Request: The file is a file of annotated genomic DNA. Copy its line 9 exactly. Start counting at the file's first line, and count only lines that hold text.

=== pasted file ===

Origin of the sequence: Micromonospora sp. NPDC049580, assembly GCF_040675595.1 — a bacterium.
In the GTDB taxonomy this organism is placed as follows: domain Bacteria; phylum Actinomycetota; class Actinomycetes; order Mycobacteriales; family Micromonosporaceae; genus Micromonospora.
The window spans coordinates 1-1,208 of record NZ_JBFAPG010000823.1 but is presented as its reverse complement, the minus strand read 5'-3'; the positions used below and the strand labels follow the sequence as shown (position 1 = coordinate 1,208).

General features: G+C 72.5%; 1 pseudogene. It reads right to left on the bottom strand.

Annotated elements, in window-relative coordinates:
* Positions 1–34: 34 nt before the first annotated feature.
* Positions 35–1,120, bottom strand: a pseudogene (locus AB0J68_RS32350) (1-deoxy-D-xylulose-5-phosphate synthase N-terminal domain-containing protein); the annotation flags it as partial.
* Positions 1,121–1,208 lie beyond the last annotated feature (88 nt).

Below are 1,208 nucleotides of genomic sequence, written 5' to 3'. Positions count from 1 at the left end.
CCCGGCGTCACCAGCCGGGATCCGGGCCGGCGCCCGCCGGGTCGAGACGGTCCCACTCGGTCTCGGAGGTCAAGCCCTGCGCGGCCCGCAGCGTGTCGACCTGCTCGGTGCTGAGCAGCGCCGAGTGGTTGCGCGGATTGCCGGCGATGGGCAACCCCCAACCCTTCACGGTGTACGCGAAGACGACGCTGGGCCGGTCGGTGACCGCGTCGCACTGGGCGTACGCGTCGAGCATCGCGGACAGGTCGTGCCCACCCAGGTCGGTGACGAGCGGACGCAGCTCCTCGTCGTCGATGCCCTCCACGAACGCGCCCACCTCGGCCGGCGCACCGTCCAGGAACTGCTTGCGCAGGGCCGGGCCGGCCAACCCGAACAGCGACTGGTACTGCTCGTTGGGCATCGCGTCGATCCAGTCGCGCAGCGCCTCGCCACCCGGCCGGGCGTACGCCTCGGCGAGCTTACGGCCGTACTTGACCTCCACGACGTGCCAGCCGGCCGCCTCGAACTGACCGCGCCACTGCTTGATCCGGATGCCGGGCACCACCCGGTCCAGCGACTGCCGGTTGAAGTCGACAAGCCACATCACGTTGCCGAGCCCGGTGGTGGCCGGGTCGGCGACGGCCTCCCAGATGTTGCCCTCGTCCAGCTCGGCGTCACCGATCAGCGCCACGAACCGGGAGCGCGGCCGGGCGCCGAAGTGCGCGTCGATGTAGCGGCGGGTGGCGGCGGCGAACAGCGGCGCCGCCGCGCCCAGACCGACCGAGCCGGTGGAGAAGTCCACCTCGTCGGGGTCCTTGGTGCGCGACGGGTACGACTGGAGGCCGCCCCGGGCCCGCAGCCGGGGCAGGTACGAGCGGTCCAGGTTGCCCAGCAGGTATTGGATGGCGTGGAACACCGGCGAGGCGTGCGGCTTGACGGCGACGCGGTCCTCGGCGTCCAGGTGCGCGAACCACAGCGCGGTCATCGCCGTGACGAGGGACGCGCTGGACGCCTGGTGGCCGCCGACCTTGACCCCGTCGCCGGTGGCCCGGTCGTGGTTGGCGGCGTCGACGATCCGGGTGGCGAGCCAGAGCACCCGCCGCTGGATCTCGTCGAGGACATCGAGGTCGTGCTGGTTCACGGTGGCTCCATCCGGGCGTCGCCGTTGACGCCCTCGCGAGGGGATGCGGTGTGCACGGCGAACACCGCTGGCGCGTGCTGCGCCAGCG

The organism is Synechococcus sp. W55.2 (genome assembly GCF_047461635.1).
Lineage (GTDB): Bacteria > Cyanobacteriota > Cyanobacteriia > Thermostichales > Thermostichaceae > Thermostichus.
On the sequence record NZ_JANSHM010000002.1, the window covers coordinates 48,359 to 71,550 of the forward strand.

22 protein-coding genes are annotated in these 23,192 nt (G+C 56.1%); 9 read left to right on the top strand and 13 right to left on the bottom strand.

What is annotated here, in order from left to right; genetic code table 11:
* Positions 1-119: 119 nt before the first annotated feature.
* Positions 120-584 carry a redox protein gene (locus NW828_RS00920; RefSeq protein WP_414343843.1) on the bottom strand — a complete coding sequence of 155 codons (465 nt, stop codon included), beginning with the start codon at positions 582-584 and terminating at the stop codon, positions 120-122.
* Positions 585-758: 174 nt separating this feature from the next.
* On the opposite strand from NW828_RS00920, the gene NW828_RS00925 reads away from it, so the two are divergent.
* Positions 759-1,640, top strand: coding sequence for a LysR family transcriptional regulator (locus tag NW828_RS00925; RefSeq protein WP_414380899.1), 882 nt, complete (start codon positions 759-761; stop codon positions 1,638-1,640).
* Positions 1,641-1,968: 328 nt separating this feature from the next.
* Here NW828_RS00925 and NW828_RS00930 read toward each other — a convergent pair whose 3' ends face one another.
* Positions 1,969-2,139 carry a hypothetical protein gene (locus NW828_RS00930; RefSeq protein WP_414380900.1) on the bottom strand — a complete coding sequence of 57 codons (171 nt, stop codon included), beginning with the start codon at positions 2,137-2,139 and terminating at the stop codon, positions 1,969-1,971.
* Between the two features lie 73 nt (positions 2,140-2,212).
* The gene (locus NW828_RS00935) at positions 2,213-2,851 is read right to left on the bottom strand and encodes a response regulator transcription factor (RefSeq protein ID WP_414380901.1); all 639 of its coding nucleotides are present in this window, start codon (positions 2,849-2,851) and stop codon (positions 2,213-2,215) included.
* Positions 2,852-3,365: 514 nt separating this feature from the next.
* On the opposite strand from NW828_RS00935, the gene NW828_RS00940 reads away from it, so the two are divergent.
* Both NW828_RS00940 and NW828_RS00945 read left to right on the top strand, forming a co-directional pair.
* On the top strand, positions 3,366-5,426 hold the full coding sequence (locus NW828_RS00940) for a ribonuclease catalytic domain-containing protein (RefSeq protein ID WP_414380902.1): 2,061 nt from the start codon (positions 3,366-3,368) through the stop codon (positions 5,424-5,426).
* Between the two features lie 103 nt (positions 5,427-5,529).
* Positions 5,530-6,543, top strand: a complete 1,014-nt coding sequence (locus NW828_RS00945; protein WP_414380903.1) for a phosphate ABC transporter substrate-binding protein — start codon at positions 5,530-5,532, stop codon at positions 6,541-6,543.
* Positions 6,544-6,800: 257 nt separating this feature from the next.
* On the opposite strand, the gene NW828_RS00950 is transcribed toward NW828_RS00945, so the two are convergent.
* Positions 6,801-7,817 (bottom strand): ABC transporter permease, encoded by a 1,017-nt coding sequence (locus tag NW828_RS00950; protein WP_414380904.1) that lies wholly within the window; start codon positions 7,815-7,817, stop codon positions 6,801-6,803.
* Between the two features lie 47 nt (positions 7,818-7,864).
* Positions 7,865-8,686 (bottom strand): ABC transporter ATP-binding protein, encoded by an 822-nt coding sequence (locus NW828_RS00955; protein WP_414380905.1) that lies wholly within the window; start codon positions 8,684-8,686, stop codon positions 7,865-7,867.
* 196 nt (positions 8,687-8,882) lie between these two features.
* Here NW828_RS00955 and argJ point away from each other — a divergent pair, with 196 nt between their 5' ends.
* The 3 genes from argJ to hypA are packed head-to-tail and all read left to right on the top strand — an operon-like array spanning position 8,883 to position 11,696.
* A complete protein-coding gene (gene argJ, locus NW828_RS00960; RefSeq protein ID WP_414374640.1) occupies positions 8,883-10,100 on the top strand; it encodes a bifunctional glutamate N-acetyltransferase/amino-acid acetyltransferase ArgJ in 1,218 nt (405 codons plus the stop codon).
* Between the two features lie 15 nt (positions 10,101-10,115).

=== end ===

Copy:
Below are 1,208 nucleotides of genomic sequence, written 5' to 3'. Positions count from 1 at the left end.